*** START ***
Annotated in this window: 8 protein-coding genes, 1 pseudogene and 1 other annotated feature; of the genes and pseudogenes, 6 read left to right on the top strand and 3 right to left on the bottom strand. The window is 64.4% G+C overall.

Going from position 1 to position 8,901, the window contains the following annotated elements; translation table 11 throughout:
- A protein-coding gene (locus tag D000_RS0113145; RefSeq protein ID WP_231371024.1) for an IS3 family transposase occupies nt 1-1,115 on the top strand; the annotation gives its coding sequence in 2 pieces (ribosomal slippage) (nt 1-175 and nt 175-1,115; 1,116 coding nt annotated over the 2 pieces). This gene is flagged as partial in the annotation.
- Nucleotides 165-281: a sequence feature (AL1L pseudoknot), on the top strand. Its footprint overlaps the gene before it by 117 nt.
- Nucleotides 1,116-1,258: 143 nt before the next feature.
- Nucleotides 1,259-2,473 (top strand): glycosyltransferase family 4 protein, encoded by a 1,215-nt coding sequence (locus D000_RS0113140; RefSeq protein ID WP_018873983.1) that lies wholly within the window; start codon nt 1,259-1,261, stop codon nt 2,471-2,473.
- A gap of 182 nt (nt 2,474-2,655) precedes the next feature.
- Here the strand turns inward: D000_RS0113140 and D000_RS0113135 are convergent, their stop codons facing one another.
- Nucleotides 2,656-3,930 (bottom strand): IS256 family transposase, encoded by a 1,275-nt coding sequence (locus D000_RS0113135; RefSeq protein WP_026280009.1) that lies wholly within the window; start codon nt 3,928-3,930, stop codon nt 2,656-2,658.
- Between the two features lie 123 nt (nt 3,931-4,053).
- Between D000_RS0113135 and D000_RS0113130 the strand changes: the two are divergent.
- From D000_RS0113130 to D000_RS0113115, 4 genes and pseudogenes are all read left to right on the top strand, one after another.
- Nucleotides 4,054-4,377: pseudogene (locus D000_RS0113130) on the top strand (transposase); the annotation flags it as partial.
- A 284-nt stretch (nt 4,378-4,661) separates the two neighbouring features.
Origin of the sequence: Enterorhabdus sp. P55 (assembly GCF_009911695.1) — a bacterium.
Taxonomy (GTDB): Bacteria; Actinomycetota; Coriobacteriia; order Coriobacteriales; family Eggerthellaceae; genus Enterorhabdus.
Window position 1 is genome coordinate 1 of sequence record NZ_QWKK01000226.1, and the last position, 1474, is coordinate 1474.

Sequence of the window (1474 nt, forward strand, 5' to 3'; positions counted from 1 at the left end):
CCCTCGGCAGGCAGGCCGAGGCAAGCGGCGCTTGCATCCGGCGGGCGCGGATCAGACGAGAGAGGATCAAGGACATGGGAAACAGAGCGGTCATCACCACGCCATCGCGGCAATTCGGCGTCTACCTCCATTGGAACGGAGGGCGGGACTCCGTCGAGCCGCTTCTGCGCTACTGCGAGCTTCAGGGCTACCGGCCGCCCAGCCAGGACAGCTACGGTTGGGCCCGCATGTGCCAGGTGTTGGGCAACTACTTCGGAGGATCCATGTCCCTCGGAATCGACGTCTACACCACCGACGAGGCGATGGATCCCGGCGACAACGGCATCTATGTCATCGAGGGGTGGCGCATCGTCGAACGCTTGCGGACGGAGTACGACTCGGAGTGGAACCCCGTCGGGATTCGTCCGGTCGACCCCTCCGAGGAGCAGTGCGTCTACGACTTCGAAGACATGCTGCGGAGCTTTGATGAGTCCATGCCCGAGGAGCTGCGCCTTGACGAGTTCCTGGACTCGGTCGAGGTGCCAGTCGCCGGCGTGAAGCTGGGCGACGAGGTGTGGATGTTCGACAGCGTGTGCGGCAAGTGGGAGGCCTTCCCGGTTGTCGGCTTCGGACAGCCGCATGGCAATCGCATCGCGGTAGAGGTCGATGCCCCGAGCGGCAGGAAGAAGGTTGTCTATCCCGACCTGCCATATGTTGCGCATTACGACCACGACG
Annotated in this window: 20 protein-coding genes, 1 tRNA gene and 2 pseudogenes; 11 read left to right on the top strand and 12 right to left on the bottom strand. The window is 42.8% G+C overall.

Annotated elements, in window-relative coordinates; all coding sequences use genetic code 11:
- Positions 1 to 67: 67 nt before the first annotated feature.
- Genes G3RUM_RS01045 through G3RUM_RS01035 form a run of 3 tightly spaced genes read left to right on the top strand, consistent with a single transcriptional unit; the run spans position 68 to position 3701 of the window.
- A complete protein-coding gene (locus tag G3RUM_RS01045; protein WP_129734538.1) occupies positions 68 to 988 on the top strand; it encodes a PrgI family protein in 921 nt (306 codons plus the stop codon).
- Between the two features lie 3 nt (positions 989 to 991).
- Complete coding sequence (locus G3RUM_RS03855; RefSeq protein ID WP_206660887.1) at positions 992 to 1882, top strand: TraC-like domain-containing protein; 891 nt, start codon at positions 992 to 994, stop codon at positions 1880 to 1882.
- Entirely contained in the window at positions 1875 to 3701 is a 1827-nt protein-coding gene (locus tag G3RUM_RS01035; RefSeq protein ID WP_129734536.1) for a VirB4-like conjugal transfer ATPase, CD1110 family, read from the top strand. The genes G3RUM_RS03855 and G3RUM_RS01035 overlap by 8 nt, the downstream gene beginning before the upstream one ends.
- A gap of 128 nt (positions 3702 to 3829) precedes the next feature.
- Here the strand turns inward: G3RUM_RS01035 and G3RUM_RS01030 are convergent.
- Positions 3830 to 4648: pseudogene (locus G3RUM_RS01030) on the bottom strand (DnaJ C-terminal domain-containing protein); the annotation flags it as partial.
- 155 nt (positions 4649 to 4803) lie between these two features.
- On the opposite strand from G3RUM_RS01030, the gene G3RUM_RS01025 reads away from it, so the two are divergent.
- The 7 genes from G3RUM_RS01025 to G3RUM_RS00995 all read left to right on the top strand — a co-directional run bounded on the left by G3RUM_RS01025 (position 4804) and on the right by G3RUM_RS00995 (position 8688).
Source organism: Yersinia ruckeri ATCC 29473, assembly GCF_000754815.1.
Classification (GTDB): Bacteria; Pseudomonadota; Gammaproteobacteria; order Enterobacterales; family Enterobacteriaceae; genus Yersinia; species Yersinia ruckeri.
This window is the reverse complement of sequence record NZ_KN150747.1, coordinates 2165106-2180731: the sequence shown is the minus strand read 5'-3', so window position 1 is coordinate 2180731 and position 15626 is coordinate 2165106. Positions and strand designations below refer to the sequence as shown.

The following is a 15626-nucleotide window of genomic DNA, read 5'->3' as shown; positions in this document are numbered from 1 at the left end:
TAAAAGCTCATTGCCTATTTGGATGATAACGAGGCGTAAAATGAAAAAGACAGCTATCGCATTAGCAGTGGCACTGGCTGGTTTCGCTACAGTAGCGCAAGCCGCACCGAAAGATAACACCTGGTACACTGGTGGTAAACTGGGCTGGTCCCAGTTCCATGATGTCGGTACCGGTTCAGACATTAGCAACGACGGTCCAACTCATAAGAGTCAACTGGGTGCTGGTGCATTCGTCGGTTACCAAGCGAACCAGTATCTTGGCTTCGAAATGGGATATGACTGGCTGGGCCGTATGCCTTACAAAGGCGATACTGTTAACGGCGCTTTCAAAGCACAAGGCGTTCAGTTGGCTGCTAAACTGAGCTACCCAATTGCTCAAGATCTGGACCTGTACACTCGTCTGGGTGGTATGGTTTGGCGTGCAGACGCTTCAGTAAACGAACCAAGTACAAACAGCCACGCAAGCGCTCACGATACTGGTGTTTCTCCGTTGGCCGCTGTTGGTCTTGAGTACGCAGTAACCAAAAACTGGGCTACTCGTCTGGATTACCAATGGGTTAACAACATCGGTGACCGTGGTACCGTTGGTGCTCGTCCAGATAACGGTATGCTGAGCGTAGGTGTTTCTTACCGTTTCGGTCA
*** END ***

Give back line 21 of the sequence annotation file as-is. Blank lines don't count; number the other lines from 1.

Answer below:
Annotated elements, in window-relative coordinates; all coding sequences use genetic code 11: